HTC is insisting it'll do better next year as its shares plummet amid fears over its profits.
The smartphone maker's stocks have fallen 32 per cent since 15 November as the company gives ground in the highly competitive sector to rising stars like Samsung and well-established dominators like Apple, both in market share and in patent disputes.
Those fears appeared to be well-grounded last week, when HTC reviewed its growth forecast for the fourth quarter to no growth.
"Due to global macro economic downturn and market competition, the assumptions of 2011 Q4 financial forecast provided earlier are no longer applicable," the company said in a canned statement.
"HTC expects 2011 Q4 revenue to be approximately the same as Q4 last year. Despite 2011 Q4 revenue [being] not what we expected, HTC has strong confidence in its products and operation. We expect that growth will return in 2012 H1."
Despite the revision however, and the falling shares, the Taiwanese company is staying upbeat.
"I don't think it's so serious," chief financial officer Winston Yung told Reuters on Sunday.
"We have six quarters of improvement, the most conservative guidance is 45 million units of shipments this year, a lot higher than 25 million last year," he added.
He also thinks that the new models that the firm has for next year will help make it more competitive.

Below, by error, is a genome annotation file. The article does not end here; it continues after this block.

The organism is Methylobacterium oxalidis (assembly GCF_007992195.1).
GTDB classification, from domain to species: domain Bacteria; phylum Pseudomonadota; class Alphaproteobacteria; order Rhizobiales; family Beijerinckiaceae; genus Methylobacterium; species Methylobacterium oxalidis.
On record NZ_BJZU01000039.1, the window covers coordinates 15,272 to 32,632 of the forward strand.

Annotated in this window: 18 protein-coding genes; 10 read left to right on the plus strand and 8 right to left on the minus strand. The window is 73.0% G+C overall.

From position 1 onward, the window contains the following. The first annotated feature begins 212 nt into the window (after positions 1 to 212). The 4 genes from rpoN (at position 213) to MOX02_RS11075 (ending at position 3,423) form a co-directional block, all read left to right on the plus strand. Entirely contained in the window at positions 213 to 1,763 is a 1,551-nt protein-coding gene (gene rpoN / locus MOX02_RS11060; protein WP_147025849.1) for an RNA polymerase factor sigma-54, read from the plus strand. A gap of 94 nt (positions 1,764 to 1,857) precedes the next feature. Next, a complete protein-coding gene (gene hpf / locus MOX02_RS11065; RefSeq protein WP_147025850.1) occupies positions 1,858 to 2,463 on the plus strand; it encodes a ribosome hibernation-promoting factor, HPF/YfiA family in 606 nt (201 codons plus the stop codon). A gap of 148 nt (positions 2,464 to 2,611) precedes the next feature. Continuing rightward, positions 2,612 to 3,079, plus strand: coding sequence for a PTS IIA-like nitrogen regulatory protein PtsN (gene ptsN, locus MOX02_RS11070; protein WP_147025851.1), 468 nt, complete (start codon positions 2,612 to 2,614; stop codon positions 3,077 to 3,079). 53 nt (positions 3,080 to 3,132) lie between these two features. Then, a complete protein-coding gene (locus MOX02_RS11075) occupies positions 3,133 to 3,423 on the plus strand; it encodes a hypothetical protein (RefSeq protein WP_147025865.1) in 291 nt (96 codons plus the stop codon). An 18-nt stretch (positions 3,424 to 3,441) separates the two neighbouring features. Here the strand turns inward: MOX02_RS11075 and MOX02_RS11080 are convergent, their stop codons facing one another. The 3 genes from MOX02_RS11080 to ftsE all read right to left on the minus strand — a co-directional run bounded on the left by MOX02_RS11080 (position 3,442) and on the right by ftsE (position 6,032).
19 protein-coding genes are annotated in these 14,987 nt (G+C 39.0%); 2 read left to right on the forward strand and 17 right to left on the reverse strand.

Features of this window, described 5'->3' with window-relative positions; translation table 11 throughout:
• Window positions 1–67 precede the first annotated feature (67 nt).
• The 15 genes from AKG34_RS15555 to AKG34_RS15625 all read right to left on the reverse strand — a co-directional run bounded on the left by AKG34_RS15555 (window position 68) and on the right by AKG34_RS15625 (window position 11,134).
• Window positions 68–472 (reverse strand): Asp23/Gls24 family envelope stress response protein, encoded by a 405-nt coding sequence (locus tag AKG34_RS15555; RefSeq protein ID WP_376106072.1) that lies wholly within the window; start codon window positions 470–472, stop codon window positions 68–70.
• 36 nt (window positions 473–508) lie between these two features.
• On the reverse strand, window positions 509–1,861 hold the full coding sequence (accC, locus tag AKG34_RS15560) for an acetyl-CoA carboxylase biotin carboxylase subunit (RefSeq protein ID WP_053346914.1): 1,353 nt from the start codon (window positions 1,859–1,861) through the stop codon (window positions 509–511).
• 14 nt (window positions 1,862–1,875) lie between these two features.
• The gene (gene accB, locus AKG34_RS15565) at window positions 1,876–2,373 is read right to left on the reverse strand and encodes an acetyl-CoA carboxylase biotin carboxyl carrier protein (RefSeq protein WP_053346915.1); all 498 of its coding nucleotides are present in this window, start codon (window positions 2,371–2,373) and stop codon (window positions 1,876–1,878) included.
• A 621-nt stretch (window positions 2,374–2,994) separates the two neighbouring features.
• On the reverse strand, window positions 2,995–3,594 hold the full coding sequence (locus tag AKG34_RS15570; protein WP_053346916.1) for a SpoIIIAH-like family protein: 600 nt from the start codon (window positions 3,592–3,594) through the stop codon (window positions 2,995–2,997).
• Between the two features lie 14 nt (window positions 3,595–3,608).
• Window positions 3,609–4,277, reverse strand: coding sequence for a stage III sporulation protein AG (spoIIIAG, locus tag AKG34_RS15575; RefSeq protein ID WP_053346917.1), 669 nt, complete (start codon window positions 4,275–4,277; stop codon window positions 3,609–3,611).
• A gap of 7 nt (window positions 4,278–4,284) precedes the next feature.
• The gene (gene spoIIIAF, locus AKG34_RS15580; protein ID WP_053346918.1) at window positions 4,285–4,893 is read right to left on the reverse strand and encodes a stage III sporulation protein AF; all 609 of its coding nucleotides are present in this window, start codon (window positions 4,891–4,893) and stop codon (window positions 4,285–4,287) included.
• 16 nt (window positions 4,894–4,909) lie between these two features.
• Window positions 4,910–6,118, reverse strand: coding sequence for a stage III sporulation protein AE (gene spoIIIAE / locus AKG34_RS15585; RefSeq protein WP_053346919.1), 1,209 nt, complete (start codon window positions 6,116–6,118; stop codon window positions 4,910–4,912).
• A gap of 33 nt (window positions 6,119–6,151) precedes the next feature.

"We will focus on the product next year, better and more competitive. Other than new LTE phones for the US market, we also have phones for the global market. We will launch some worldwide flagship products. We're confident in them," he said.
Unfortunately, the company refuses to discuss its "product roadmap", meaning an HTC spokesperson wouldn't give El Reg any juicy tidbits about what these flagship phones might be like or when we might see them.
Which may not be the best idea in the world, since just saying things are going to get better doesn't seem to be boosting too much investor confidence. Shares dropped 3.63 per cent on Monday, to close at just 471.50 Taiwanese dollars (£9.95), a far cry from this year's high in April of 1,300 (£27.43). ®
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